Although there is no formal laws or specific requirements, some guidelines are generally accepted forCSR reporting. Global Reporting Initiative (GRI) is a global independent organization that assistsbusinesses, governments and other organizations in recognizing and communicating the influence ofbusiness on critical sustainability issues such as climate change, human rights, corruption and others(GRI, 2016). The GRI Guidelines are the most popular framework around the world (GRI & ISO, 2014).These guidelines can be used by corporations of any size and any type for reporting on environmental,social and economic performance (GRI, 2016). Most organizations are currently using the G4 version ofthe GRI guidelines. As of year 2012, 78 percent of 4,100 companies and 82 percent of the world’s largest250 firms referred to the GRI Guidelines (KPMG International, 2013). For example, Target Corp. adoptedGRI G4 guideline as the standard for its 2014 CSR Reporting (Target, 2015).Furthermore, GRI and the International Organization for Standardization (ISO) published a report onhow to use the GRI G4 Guidelines and ISO 26000 in conjunction (GRI & ISO, 2014). ISO 26000: 2010 isa guidance on social responsibility. It can help clarify what social responsibility is, aid businesses andorganizations in transforming principles into effective actions, and share the best practices regardingsocial responsibility internationally (ISO, 2016).Other than the previous two standards, the Sustainability Accounting Standards Board (SASB) alsoprovided sustainability accounting standards, which are primarily used in the U.S. (SASB, 2013). As ofyear 2016, there exist sustainability accounting standards for 79 industries in 11 sectors” (SASB, 2016).SAMPLE AND METHODOLOGYIn this study, we compare the CSR reporting practices of exemplary companies from ten industries inthe U.S. based on the first two digits of the Global Industry Classification Standard (GICS) codes. TheGICS methodology has been commonly accepted as an industry analysis framework for investmentresearch, portfolio management and asset allocation (Standard & Poor’s Indices, 2008). The ten industrialsectors in the GICS classification system are: Energy, Materials, Industrials, Consumer Discretionary,Consumer Staples, Health Care, Financials, IT, Telecommunication Services, and Utilities. One samplecompany is chosen from each industrial sector based on the company’s reputation and the availability ofits CSR report as of December 31, 2015. Table 1 lists the company names and the GICS industrialsectors. All sample firms are S&P 500 companies.TABLE 1SAMPLE FIRMSCompany NameGICS Industrial SectorChevron Corp.Dow Chemical3MTargetP&GJohnson & JohnsonJPMorgan ChaseMicrosoftAT&T Inc.Duke EnergyEnergyMaterialsIndustrialsConsumer DiscretionaryConsumer StaplesHealth CareFinancialsInformation TechnologyTelecommunication servicesUtilitiesNote: This table lists the company names and GICS industrial sectors.First Two-digit of GICS10152025303540455055Journal of Applied Business and Economics Vol. 18(7) 201613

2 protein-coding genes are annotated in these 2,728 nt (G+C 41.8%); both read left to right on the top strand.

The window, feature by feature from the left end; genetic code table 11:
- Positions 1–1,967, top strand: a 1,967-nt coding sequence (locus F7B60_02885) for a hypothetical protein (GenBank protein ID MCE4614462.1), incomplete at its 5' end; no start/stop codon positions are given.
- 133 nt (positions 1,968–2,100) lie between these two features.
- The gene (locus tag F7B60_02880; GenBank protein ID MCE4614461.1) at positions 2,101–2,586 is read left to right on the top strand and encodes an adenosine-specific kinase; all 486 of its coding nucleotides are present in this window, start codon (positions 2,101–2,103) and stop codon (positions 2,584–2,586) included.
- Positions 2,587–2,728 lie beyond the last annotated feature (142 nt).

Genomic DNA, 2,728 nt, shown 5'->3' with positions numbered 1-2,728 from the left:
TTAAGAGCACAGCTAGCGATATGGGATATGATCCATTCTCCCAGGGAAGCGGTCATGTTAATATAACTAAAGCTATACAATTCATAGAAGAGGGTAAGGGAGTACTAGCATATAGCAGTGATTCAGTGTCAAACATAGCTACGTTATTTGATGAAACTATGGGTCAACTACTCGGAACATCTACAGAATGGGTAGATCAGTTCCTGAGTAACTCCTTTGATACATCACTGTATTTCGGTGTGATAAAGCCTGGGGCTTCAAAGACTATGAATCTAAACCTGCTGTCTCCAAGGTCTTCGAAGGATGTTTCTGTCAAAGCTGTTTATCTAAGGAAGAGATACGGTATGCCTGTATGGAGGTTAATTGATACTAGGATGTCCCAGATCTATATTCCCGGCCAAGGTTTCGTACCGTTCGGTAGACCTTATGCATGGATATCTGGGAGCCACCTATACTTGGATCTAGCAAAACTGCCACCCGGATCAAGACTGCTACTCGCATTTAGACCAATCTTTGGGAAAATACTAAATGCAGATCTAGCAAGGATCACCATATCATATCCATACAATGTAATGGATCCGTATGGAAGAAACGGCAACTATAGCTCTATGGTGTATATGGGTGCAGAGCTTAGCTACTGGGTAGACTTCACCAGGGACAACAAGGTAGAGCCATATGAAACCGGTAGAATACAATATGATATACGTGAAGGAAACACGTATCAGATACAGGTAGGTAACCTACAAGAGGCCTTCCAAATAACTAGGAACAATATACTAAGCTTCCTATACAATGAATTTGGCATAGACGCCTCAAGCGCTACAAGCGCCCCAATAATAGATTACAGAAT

EMPIRICAL FINDINGSBy comparing their CSR reports, we identify key similarities and differences among the ten firmswith regard to a number of aspects, which are discussed as below.Letter from CEOAll of the ten CSR reports include a letter or statement from CEO or chairperson. These letters orstatements commonly highlight the company’s vision, discuss its attitude towards CSR, and summarizeits CSR efforts. For example, Microsoft’s CEO letter mentions business ambitions, innovativetechnology, brighter future, and CSR activities. Duke Energy’s CEO letter discusses the firm’s connectionto environment, safe operations, customers and communities, and business plans. Both letters helpshareholders better understand the CSR reports.GuidelinesNine out of ten companies use GRI guidelines. The only exception is Chevron Corp. Chevron Corpbelongs to the Energy sector and thus uses the IPIECA/API/OGP Index as its CSR reporting guideline,which is a specific reporting guidance for the oil and gas industry. Except for AT&T Inc., all of the othercompanies include a brief introduction of their guidelines of CSR reporting.HighlightsAll companies highlight their awards, recognitions and achievements of social responsibility involunteer time, donations, environmental sustainability, and diversity. For instance, in year 2013, AT&TInc. highlights its achievements in three main categories – people & communities, environment, andtechnology, such as more than 5.3 million volunteer hours and 130 million total giving (AT&T Inc.,2014). Moreover, 3M’s CSR report features six awards in year 2014, including ENERGY STARSustained Excellence Award, Dow Jones Sustainability Index, BUILDINGS Magazine Money SavingProducts, Edison Award, The World’s Most Ethical (WME) Companies, and Aon Hewitt’s 2014 TopCompany for Leaders (3M, 2015). Highlighting awards, recognitions and achievements of socialresponsibility is a simple and easy way to recognize a firm’s CSR efforts. Besides, all companies mentiontheir products to present the achievements on CSR activities. Microsoft provides students with free Office365 to support their education. Johnson & Johnson discusses the products that received Earthwardsrecognition of its CSR engagement in year 2014.ConcernsGRI index have three major categories - environment, society, and economy. There are a number ofcommon concerns across industries in each category.In the environment section, the ten CSR reports mainly focus on the efforts on water, waste, energy,climate change, supply of materials, and emissions. As shown in Table 2 Panel A, except for JPMorganChase, which is the only sample firm that does not involve in any physical production, all of the otherfirms mention water, souring materials and supplier as a concern.In the society section, all companies care about their employees, customers, and community. Toimprove employees’ loyalty and professional skills, most companies provide employees with greateducational opportunities and focus on diversity and inclusion. For example, Dow Chemical hiresemployees from different countries to create a diverse workplace. Johnson & Johnson leads a dynamicand growing business responsibility by offering more product options to improve suppliers’ diversity andinclusion. Other than caring about employees, companies also strive to satisfy customers with qualityproducts and services. Dow Chemical is responsible for customers’ health, safety, and privacy byfocusing on product stewardship. Furthermore, companies are willing to make social investments andencourage their employees to serve as volunteers in community. Chevron Corp. spent over 240 millionuniversally on social investment in year 2014 (Chevron Corporation, 2015). Target Corp. achieved their14Journal of Applied Business and Economics Vol. 18(7) 2016